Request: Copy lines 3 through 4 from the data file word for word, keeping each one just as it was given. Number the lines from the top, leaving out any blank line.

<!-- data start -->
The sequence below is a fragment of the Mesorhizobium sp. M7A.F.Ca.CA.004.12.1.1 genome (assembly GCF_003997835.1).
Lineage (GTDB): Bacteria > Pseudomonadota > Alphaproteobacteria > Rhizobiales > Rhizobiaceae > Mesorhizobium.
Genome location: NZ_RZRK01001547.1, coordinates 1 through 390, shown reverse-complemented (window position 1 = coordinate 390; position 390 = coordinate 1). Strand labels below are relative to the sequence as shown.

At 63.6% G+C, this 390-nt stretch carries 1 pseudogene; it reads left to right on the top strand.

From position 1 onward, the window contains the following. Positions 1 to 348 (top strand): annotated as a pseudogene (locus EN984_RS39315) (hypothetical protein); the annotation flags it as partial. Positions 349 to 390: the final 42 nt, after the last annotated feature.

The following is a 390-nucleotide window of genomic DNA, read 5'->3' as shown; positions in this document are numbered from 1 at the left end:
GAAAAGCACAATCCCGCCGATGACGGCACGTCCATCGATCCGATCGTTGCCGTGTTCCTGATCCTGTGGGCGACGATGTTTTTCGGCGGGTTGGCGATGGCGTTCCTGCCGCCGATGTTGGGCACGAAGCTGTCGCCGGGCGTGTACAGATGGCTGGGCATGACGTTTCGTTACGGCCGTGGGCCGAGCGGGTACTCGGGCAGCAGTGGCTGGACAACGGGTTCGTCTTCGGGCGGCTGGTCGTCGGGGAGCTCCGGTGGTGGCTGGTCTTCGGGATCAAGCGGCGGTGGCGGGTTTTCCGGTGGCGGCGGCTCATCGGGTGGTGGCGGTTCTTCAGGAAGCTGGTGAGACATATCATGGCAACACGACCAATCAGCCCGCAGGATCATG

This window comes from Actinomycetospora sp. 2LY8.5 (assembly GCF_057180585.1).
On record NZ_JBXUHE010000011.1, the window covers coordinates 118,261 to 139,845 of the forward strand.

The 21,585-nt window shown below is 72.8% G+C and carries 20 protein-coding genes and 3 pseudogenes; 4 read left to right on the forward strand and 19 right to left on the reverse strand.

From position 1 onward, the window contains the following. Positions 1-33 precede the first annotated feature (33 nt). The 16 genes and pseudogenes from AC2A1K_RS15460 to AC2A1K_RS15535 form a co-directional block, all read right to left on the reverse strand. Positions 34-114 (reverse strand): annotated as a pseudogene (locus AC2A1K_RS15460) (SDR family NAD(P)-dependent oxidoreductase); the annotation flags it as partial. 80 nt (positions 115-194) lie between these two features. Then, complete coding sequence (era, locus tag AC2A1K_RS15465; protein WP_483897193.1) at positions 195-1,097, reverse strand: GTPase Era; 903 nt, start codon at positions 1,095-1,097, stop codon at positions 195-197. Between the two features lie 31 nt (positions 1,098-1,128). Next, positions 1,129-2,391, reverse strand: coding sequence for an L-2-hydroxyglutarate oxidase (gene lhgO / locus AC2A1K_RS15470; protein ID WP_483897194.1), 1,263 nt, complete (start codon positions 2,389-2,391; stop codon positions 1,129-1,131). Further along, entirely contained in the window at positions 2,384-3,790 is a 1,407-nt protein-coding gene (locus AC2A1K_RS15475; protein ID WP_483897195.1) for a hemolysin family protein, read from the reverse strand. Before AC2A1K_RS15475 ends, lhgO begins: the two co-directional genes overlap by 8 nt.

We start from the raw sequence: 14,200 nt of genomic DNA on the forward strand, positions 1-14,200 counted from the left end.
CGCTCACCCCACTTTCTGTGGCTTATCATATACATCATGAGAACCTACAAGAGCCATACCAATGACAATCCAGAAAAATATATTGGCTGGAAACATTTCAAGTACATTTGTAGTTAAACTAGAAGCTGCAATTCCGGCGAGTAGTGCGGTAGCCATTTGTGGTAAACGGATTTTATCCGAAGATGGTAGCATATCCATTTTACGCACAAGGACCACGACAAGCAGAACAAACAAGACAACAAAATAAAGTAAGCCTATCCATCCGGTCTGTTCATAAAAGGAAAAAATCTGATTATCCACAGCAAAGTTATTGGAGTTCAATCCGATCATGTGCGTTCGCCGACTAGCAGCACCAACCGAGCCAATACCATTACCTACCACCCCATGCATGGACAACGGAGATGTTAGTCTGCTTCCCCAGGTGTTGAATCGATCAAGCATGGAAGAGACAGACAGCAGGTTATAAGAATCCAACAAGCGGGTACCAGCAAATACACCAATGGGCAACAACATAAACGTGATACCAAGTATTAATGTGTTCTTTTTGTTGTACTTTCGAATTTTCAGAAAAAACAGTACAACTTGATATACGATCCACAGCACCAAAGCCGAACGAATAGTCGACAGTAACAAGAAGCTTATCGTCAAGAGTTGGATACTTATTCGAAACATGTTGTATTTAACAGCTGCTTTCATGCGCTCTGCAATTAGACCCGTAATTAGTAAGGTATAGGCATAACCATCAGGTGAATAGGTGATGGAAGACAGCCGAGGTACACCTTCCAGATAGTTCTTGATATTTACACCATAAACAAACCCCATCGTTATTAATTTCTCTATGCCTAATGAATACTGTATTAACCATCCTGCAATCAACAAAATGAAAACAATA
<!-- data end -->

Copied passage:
Genome location: NZ_RZRK01001547.1, coordinates 1 through 390, shown reverse-complemented (window position 1 = coordinate 390; position 390 = coordinate 1). Strand labels below are relative to the sequence as shown.

At 63.6% G+C, this 390-nt stretch carries 1 pseudogene; it reads left to right on the top strand.